Port Jeff chamber looks to coordinate with businesses across the Sound

Port Jeff chamber looks to coordinate with businesses across the Sound

Melissa and Doug Bernstein, right, take a stroll across Port Jefferson for a company retreat aided by the Greater Port Jefferson Chamber of Commerce. Photo by Kyle Barr

More than 400 employees from the Connecticut-based toy company Melissa & Doug descended from the Port Jefferson ferry July 25.

Director of Operations for the Greater Port Jefferson Chamber of Commerce Barbara Ransome said the toy company contacted them about coming to Port Jeff for a company retreat. The chamber rolled out the red carpet, putting up signs welcoming them to the village while some local businesses welcomed them with signs to encourage them to patronize their shops.

Melissa and Doug Bernstein, the founders of the company, were glowing as they walked down the streets of the village. 

“We look at it all the time across the sound,” said Doug Bernstein. “We know how charming this town is.” 

They had previously visited Port Jefferson several times before, but were surprised that many of their employees had never been across the Long Island Sound to visit the small village across the way.

“Coming over I asked everyone who I was meeting: Have you been here recently,” Melissa Bernstein said. “Almost everyone on the boat said we hadn’t done this before,”

The Port Jefferson chamber, along with business groups in Bridgeport across the Sound, are looking to find ways to bridge that disconnect. 

The Bridgeport to Port Jefferson ferry company is looking to work with chambers on both sides of the Sound. Photo by Kyle Barr

“Certainly, we have enough to do for a day’s visit,” Ransome said. 

Jeff Bishop, the business development manager for the Bridgeport Regional Business Council, said he has long felt a connection to Port Jefferson and Long Island as a whole, even though he was born and raised in the Connecticut city across the pond.

“It makes complete sense to connect the two economically, as much as we can,” he said. “It seems like a no-brainer to me.”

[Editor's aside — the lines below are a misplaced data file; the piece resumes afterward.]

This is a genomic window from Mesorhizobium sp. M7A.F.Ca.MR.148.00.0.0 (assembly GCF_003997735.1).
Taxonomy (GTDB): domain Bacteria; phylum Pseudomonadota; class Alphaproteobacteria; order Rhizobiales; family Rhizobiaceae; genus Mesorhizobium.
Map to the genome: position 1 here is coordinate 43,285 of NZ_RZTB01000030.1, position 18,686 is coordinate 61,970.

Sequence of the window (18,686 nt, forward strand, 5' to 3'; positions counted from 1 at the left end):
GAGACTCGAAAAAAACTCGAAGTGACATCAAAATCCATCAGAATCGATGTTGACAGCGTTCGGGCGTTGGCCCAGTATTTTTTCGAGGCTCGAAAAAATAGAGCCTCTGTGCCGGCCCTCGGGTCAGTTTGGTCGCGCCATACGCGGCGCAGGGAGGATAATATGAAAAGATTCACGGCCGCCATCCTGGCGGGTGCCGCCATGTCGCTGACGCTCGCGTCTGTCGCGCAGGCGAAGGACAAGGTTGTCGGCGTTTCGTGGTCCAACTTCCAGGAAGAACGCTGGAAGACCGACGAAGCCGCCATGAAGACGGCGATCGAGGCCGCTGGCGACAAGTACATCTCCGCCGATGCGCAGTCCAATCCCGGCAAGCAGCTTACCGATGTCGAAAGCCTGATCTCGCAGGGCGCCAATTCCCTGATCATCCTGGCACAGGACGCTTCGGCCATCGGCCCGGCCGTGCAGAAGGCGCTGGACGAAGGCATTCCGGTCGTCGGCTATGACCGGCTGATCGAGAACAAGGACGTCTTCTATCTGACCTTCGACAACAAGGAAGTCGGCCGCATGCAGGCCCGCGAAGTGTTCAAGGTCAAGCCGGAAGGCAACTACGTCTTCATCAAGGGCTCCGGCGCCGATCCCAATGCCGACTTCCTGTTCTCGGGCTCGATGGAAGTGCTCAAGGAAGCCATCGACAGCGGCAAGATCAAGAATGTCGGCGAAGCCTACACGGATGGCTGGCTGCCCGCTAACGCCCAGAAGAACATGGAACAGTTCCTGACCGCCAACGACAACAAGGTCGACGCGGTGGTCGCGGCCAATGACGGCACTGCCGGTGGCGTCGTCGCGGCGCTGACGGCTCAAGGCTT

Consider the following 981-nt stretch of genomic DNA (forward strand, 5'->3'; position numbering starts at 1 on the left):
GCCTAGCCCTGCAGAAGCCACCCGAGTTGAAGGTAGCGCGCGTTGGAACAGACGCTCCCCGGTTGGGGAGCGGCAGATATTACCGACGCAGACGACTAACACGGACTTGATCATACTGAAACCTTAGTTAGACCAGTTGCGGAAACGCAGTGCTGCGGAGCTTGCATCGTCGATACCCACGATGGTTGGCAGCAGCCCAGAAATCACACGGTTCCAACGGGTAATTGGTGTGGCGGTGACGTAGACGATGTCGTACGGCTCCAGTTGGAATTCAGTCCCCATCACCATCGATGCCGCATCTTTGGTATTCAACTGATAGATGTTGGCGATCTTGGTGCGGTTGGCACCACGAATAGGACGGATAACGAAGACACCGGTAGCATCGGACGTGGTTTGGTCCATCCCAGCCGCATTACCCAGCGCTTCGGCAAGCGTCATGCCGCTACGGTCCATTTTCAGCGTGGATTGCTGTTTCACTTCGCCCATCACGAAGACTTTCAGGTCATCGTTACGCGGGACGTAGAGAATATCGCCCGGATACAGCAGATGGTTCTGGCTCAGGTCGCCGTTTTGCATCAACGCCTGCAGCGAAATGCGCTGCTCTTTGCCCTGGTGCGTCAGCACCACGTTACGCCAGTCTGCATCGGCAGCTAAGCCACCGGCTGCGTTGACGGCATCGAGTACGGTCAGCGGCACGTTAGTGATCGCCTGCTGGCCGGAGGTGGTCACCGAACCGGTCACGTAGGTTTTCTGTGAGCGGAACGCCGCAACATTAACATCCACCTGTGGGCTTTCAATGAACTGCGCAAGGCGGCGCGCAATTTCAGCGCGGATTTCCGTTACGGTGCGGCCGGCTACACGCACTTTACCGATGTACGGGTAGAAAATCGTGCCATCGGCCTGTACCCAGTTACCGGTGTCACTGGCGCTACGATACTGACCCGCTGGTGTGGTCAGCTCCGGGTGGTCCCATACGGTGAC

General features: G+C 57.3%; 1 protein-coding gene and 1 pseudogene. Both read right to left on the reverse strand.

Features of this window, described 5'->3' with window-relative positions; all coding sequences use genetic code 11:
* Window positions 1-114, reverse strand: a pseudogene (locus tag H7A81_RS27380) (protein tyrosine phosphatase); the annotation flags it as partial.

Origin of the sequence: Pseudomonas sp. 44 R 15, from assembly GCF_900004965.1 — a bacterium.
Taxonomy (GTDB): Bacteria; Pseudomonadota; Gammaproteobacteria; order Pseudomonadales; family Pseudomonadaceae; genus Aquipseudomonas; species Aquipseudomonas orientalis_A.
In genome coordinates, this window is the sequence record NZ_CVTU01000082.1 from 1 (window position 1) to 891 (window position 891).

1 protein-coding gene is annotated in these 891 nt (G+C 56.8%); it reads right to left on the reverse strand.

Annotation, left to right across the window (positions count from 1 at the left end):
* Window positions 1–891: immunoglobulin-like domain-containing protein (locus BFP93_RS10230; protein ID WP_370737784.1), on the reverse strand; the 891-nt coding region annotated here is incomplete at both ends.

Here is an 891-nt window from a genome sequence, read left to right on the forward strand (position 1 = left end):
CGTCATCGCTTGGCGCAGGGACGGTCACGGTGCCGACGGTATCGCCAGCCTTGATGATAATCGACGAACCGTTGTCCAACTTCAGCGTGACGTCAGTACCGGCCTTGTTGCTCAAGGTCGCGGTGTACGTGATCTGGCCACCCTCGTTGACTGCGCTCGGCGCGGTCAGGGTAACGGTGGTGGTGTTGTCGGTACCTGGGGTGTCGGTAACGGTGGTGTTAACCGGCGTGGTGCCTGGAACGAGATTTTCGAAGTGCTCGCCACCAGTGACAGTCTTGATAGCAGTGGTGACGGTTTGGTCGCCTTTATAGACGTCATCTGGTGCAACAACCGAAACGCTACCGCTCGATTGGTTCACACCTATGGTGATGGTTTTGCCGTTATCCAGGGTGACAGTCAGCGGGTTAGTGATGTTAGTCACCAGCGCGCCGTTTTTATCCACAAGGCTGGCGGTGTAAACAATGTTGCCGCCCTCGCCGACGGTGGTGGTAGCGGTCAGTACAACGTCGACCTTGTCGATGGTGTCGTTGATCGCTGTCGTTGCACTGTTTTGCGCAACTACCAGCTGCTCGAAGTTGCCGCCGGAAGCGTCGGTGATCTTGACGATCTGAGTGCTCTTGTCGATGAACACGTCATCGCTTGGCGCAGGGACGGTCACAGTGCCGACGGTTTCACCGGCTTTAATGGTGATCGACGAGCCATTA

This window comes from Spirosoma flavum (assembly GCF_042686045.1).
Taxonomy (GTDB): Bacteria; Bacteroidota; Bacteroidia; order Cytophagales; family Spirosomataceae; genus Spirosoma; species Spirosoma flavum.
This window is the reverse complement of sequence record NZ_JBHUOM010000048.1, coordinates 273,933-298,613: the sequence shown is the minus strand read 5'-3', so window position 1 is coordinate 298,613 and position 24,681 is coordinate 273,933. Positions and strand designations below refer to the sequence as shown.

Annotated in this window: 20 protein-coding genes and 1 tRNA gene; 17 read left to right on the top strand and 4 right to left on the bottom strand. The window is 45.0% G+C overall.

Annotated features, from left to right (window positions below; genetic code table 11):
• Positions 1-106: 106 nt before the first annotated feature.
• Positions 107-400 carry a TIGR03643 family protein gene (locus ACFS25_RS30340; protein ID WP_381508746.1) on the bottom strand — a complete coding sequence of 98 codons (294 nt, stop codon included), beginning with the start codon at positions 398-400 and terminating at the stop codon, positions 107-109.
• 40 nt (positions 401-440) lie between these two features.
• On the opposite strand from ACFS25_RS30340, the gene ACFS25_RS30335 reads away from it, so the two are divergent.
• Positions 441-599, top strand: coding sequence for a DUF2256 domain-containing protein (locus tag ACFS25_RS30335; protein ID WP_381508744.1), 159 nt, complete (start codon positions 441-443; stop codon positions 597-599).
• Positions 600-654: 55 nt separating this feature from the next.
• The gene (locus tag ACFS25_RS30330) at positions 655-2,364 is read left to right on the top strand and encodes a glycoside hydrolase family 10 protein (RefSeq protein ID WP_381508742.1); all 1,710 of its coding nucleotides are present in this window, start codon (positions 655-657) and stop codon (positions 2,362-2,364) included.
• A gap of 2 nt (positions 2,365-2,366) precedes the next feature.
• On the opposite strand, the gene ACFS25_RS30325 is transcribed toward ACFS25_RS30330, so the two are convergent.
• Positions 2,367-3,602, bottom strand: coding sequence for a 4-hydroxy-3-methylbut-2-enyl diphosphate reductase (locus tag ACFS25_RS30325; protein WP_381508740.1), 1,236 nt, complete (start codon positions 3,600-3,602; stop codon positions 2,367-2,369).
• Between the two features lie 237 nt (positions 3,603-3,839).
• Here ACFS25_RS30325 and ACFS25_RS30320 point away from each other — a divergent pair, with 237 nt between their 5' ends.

The Bridgeport area has a few new projects underway, including a seasonal amphitheater, along with new restaurants and breweries that complement a growing downtown. This has business leaders excited. 

Ransome said the point is to encourage people to shop in local businesses without coming with their cars and using up the village’s valuable parking spaces.

Fred Hall, the vice president and general manager of the ferry company that sails between the two locations, said that in the earlier parts of the 20th century, Bridgeport was the more “happening” town, but that started to change in the late ʼ60s and early ʼ70s, as Bridgeport’s thriving industries collapsed. 

Currently, well over 200,000 people make the trip from Bridgeport to Port Jeff, Hall said, but much fewer take the trek in the opposite direction. Hall said he blames himself in part for not emphasizing day travel from Port Jeff to Connecticut’s coastal city.

“Quite frankly, I don’t think I have done a good enough job in encouraging people to go to Bridgeport,” he said. “I think there are wonderful things about it.”

Ransome and Hall invited Bishop and other economic and local leaders from Bridgeport to tour Port Jeff July 19 and help get a layout of what Port Jeff offers to day-trippers coming from Connecticut. Ransome and Bishop said plans are for Port Jeff chamber members to visit Bridgeport sometime in September to lay out what possible opportunities they may have. 

After that, Hall said, the next step is to lay out a number of travel and discount packages for people taking day trips to either area when taking the ferry. 

Hall said he already has a tour department within the ferry company that can handle most of those arrangements.

Unlike much of Port Jefferson village, which is suitable to walking, Bridgeport’s attractions  often require transportation. The Beardsley Zoo, for example, is located approximately two miles from the ferry pier. One option is to use shuttle buses, of which Hall said his company already operates two on the Connecticut side. Business leaders might also promote overnight stays between each area.

Overall, Bishop said he finds there is a greater connection between the two towns than many people realize.

“I have gotten to know a lot of people who grew up on Long Island … I have had very similar upbringings and outlooks and way of viewing things as people who grew up on Long Island,” he said. “I think the communities are so closely linked together. It’s almost mindblowing to me.”

 

SIMILAR ARTICLES

NO COMMENTS

Leave a Reply